Saturday, 28 March 2009


Or rather male-preference primogeniture, for that is the system used in the UK to determine the line of succession to the throne; anyway seems it's one of the things on Gordon Brown's mind at the moment. Not the imminent G20 conference, nor the state of the economy, the threat of deflation (or Islamic terrorism), the unprecedented size of the national debt or the fact that for the first time since New Labour came to power an auction of UK gilts was under-subscribed or even the worst fall in quarterly GDP since 1980. Nope, none of those things have priority, it's the possibility that at some point in the future Prince William's eldest child might be a girl that's the thing to be worried about! Does anyone else suspect this is something of a diversionary measure? Well yes, lots of people are saying just that, but that's no reason not to join in.

Of course you can argue that male preference primogeniture discriminates against women, and "the government is against all forms of discrimination", but this is where it starts to go wrong. The basic idea is to replace the male preference system with absolute primogeniture, that is the throne passes to the eldest child regardless of sex. So instead of sex discrimination, lets have age discrimination instead! This is why it looks like a measure designed to get the awfulness of the Brown premiership off the front pages for a bit, its a typical un-thought-through policy. If discrimination is the issue, then don't discriminate.

To use an analogy: imagine it isn't the throne, it's the position of CEO of a large and wealthy corporation. To appoint a new CEO the shareholders/board generally invite applicants and/or consider potential candidates, carry out an assessment then make a choice. Imagine instead that they have primogeniture like rules that lay out who the next CEO has to be, and for the sake of the analogy these rules state that the role has to go to the eldest male applicant. Actually the analogy makes more sense (as appointing the eldest applicant is clearly nonsense) if the rule is that it has to go to the first male applicant to apply - the analogy still works as it retains the element of timing. So, we have to appoint the first bloke who gets his CV through the door!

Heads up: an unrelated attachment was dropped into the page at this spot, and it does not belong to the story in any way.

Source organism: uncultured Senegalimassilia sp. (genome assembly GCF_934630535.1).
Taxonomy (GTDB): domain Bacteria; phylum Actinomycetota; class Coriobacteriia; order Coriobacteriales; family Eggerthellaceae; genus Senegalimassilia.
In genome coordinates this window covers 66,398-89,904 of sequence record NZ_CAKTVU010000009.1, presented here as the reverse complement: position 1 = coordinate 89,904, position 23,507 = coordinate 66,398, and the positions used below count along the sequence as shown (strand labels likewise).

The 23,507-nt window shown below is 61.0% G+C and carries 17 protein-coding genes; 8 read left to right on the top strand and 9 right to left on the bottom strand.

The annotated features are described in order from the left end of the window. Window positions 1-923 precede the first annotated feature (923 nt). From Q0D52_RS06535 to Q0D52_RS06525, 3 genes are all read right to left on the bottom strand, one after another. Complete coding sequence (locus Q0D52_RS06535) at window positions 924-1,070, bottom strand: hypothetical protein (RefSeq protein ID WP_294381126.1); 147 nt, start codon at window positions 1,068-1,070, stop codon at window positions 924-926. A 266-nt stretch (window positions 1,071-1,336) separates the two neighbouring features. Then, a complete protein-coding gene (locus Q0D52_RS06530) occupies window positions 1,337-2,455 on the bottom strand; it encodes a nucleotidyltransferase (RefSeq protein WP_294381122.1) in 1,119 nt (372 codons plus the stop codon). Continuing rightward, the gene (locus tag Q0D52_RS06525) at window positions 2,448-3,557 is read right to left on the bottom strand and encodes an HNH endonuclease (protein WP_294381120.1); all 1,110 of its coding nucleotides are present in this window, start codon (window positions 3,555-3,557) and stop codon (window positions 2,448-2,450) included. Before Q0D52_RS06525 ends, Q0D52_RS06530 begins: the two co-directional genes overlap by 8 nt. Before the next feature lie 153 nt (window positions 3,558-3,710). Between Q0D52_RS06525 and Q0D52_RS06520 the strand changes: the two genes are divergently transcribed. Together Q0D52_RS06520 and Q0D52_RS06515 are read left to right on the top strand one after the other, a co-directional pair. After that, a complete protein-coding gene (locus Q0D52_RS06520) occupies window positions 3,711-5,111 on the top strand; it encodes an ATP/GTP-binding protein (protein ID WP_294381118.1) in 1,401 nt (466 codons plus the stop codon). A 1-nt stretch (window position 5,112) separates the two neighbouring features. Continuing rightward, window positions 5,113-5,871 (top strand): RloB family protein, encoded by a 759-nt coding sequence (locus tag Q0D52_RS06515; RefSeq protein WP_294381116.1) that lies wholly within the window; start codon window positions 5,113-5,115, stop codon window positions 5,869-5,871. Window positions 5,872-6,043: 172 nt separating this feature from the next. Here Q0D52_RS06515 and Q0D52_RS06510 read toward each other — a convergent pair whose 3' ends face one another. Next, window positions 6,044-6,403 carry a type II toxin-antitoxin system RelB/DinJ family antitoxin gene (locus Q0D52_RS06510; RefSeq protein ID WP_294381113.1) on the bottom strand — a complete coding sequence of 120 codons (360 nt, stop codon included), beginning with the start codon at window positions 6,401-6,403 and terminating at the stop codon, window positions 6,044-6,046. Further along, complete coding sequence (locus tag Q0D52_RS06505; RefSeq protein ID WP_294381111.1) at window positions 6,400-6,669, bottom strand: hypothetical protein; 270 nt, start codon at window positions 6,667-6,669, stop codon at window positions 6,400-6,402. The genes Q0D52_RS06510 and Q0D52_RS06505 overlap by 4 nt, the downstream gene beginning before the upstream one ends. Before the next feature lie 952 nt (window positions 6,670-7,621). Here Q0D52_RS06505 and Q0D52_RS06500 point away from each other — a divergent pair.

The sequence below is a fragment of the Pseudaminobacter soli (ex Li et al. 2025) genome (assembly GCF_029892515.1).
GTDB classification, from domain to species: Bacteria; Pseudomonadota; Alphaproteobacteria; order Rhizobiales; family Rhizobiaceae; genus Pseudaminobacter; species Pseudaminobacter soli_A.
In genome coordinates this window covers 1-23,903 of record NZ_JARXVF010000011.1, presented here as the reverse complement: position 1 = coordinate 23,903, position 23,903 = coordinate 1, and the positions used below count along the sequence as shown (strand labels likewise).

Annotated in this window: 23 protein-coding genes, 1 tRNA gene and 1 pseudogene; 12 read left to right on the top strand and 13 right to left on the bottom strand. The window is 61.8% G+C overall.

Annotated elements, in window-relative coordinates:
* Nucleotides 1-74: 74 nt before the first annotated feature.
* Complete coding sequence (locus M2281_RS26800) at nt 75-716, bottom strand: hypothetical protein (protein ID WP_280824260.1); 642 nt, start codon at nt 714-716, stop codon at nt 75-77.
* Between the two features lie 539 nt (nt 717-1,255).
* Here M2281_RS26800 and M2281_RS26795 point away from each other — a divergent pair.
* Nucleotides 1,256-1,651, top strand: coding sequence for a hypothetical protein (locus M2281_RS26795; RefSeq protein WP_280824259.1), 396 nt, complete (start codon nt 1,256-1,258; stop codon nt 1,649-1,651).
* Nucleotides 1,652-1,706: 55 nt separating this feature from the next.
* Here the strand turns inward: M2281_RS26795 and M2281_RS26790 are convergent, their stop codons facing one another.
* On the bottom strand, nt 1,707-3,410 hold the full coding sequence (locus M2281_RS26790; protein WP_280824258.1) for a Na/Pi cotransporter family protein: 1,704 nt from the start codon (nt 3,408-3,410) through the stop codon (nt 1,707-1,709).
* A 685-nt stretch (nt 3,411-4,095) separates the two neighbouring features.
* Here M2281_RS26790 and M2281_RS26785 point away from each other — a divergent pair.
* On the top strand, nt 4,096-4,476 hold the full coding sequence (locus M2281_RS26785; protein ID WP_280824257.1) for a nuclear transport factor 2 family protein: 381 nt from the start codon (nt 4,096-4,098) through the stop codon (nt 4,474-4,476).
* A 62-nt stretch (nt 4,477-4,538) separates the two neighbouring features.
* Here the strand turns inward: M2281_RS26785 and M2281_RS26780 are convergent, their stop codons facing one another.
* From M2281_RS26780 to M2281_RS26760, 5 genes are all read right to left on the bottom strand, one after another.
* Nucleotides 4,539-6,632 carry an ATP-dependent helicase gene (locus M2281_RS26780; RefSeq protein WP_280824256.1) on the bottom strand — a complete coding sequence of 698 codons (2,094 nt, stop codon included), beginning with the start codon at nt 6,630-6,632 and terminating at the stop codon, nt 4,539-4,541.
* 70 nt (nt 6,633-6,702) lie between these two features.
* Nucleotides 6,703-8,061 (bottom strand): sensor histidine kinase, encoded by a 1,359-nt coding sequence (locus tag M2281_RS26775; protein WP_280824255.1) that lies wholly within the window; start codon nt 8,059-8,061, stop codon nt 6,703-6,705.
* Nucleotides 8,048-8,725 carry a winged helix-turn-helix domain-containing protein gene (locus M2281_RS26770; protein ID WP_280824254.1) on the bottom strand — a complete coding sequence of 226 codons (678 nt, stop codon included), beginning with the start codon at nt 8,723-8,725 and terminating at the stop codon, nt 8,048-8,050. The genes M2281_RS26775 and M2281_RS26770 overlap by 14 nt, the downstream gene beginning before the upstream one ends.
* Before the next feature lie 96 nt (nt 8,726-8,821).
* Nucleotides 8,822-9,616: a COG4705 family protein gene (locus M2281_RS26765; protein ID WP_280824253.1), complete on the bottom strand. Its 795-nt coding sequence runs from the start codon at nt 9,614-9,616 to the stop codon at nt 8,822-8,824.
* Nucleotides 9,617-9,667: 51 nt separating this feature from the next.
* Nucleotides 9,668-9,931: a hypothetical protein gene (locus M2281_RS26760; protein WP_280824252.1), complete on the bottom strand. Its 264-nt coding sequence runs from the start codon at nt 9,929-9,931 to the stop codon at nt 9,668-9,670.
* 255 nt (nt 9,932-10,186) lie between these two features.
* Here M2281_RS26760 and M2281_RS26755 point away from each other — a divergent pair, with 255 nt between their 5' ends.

Now the female applicants all cry foul, saying this is discriminatory. OK we reply, you're right, it is, lets do what Gordon Brown proposes and replace the "first male applicant" rule with a "first applicant" rule. Fantastic, we no longer discriminate on grounds of sex, but if anything we've made the process more stupid not less; we certainly haven't made it more sensible by removing the element of sexual discrimination. And this is the thing, if you're against all forms of discrimination then replacing one with another is contradictory if not hypocritical.

The point of rules of inheritance is that otherwise someone actually has to make a decision. In many cases this is fine, but in the matter of thrones it has lead to wars in the past, so a clear set of rules is by no means a bad thing. You might argue that discriminatory rules can never be a good thing, but any such rule has to be discriminatory by its very nature and basing discrimination on age is no better than discrimination based on sex. So whats the alternative?

Well clearly one alternative would be to abolish the monarchy, but then you have the even worse position of a politician becoming head of state. Is there another way, well yes: an elective monarchy. It's still discriminatory, but now we discriminate on grounds of merit, and that can't be a bad thing surely.

No comments:

Post a Comment